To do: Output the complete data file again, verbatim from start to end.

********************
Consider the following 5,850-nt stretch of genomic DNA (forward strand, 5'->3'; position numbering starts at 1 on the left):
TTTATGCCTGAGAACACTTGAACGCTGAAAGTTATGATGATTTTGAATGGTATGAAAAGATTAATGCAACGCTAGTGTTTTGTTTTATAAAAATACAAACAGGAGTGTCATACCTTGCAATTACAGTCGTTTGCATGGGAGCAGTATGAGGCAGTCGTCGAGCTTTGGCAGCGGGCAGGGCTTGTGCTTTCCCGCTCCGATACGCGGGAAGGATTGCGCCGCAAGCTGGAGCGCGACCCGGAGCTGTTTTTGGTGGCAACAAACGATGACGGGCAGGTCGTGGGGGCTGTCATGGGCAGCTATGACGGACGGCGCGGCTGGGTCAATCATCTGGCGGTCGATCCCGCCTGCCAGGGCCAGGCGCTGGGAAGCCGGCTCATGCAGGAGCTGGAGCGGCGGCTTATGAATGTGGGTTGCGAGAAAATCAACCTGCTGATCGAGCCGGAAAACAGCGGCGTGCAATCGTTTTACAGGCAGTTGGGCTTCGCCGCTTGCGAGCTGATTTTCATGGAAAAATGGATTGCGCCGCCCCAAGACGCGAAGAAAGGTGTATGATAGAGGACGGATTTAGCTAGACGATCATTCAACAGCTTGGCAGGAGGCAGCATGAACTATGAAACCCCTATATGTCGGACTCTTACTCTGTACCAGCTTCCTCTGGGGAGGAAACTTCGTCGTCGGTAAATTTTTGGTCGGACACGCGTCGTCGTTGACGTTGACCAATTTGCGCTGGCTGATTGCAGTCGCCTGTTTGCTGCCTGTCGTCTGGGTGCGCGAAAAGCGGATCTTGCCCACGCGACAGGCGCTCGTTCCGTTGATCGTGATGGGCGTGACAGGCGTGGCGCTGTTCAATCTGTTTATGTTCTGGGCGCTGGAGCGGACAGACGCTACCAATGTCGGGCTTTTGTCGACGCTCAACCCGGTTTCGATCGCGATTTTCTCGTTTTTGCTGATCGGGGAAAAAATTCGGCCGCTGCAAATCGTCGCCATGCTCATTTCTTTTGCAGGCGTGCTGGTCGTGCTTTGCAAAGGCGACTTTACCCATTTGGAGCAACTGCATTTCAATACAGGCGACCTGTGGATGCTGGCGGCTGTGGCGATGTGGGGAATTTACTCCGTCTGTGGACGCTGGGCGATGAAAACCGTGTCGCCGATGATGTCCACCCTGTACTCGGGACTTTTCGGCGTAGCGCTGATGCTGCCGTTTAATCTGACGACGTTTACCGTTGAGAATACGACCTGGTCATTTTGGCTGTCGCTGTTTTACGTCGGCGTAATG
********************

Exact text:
Consider the following 5,850-nt stretch of genomic DNA (forward strand, 5'->3'; position numbering starts at 1 on the left):
TTTATGCCTGAGAACACTTGAACGCTGAAAGTTATGATGATTTTGAATGGTATGAAAAGATTAATGCAACGCTAGTGTTTTGTTTTATAAAAATACAAACAGGAGTGTCATACCTTGCAATTACAGTCGTTTGCATGGGAGCAGTATGAGGCAGTCGTCGAGCTTTGGCAGCGGGCAGGGCTTGTGCTTTCCCGCTCCGATACGCGGGAAGGATTGCGCCGCAAGCTGGAGCGCGACCCGGAGCTGTTTTTGGTGGCAACAAACGATGACGGGCAGGTCGTGGGGGCTGTCATGGGCAGCTATGACGGACGGCGCGGCTGGGTCAATCATCTGGCGGTCGATCCCGCCTGCCAGGGCCAGGCGCTGGGAAGCCGGCTCATGCAGGAGCTGGAGCGGCGGCTTATGAATGTGGGTTGCGAGAAAATCAACCTGCTGATCGAGCCGGAAAACAGCGGCGTGCAATCGTTTTACAGGCAGTTGGGCTTCGCCGCTTGCGAGCTGATTTTCATGGAAAAATGGATTGCGCCGCCCCAAGACGCGAAGAAAGGTGTATGATAGAGGACGGATTTAGCTAGACGATCATTCAACAGCTTGGCAGGAGGCAGCATGAACTATGAAACCCCTATATGTCGGACTCTTACTCTGTACCAGCTTCCTCTGGGGAGGAAACTTCGTCGTCGGTAAATTTTTGGTCGGACACGCGTCGTCGTTGACGTTGACCAATTTGCGCTGGCTGATTGCAGTCGCCTGTTTGCTGCCTGTCGTCTGGGTGCGCGAAAAGCGGATCTTGCCCACGCGACAGGCGCTCGTTCCGTTGATCGTGATGGGCGTGACAGGCGTGGCGCTGTTCAATCTGTTTATGTTCTGGGCGCTGGAGCGGACAGACGCTACCAATGTCGGGCTTTTGTCGACGCTCAACCCGGTTTCGATCGCGATTTTCTCGTTTTTGCTGATCGGGGAAAAAATTCGGCCGCTGCAAATCGTCGCCATGCTCATTTCTTTTGCAGGCGTGCTGGTCGTGCTTTGCAAAGGCGACTTTACCCATTTGGAGCAACTGCATTTCAATACAGGCGACCTGTGGATGCTGGCGGCTGTGGCGATGTGGGGAATTTACTCCGTCTGTGGACGCTGGGCGATGAAAACCGTGTCGCCGATGATGTCCACCCTGTACTCGGGACTTTTCGGCGTAGCGCTGATGCTGCCGTTTAATCTGACGACGTTTACCGTTGAGAATACGACCTGGTCATTTTGGCTGTCGCTGTTTTACGTCGGCGTAATG